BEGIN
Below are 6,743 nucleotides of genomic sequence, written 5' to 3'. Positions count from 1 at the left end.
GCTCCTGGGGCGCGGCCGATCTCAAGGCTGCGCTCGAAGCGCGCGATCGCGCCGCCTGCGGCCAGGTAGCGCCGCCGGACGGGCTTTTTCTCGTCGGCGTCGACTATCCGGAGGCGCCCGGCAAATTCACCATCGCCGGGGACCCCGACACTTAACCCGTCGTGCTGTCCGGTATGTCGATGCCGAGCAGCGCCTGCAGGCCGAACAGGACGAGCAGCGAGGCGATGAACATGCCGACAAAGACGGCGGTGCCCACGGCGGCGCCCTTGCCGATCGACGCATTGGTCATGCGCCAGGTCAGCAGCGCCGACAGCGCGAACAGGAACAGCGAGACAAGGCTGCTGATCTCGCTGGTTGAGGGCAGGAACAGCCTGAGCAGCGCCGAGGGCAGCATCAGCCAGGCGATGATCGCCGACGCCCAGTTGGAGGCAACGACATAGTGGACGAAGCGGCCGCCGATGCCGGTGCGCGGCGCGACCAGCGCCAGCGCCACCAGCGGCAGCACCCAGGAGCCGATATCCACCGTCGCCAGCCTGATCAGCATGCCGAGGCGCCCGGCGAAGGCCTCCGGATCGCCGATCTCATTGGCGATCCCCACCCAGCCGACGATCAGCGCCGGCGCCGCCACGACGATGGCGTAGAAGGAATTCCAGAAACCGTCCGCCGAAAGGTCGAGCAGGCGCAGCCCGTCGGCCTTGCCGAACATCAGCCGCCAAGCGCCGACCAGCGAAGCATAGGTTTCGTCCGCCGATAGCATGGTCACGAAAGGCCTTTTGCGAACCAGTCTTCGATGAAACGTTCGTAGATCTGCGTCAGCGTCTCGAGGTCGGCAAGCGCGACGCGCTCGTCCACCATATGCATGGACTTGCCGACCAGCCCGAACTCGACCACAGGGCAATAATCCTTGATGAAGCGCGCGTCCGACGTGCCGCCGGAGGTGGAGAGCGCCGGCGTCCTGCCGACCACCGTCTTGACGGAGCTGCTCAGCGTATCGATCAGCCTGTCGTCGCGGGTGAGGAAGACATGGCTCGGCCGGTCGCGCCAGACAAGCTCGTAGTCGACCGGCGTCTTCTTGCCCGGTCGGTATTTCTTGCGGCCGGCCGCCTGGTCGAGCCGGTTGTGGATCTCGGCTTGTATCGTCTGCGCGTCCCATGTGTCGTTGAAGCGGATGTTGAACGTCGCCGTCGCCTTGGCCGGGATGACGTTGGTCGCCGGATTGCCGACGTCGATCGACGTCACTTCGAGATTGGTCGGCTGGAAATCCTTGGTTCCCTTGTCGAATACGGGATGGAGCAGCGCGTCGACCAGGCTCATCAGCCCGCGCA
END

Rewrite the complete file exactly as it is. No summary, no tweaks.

Below are 6,743 nucleotides of genomic sequence, written 5' to 3'. Positions count from 1 at the left end.
GCTCCTGGGGCGCGGCCGATCTCAAGGCTGCGCTCGAAGCGCGCGATCGCGCCGCCTGCGGCCAGGTAGCGCCGCCGGACGGGCTTTTTCTCGTCGGCGTCGACTATCCGGAGGCGCCCGGCAAATTCACCATCGCCGGGGACCCCGACACTTAACCCGTCGTGCTGTCCGGTATGTCGATGCCGAGCAGCGCCTGCAGGCCGAACAGGACGAGCAGCGAGGCGATGAACATGCCGACAAAGACGGCGGTGCCCACGGCGGCGCCCTTGCCGATCGACGCATTGGTCATGCGCCAGGTCAGCAGCGCCGACAGCGCGAACAGGAACAGCGAGACAAGGCTGCTGATCTCGCTGGTTGAGGGCAGGAACAGCCTGAGCAGCGCCGAGGGCAGCATCAGCCAGGCGATGATCGCCGACGCCCAGTTGGAGGCAACGACATAGTGGACGAAGCGGCCGCCGATGCCGGTGCGCGGCGCGACCAGCGCCAGCGCCACCAGCGGCAGCACCCAGGAGCCGATATCCACCGTCGCCAGCCTGATCAGCATGCCGAGGCGCCCGGCGAAGGCCTCCGGATCGCCGATCTCATTGGCGATCCCCACCCAGCCGACGATCAGCGCCGGCGCCGCCACGACGATGGCGTAGAAGGAATTCCAGAAACCGTCCGCCGAAAGGTCGAGCAGGCGCAGCCCGTCGGCCTTGCCGAACATCAGCCGCCAAGCGCCGACCAGCGAAGCATAGGTTTCGTCCGCCGATAGCATGGTCACGAAAGGCCTTTTGCGAACCAGTCTTCGATGAAACGTTCGTAGATCTGCGTCAGCGTCTCGAGGTCGGCAAGCGCGACGCGCTCGTCCACCATATGCATGGACTTGCCGACCAGCCCGAACTCGACCACAGGGCAATAATCCTTGATGAAGCGCGCGTCCGACGTGCCGCCGGAGGTGGAGAGCGCCGGCGTCCTGCCGACCACCGTCTTGACGGAGCTGCTCAGCGTATCGATCAGCCTGTCGTCGCGGGTGAGGAAGACATGGCTCGGCCGGTCGCGCCAGACAAGCTCGTAGTCGACCGGCGTCTTCTTGCCCGGTCGGTATTTCTTGCGGCCGGCCGCCTGGTCGAGCCGGTTGTGGATCTCGGCTTGTATCGTCTGCGCGTCCCATGTGTCGTTGAAGCGGATGTTGAACGTCGCCGTCGCCTTGGCCGGGATGACGTTGGTCGCCGGATTGCCGACGTCGATCGACGTCACTTCGAGATTGGTCGGCTGGAAATCCTTGGTTCCCTTGTCGAATACGGGATGGAGCAGCGCGTCGACCAGGCTCATCAGCCCGCGCA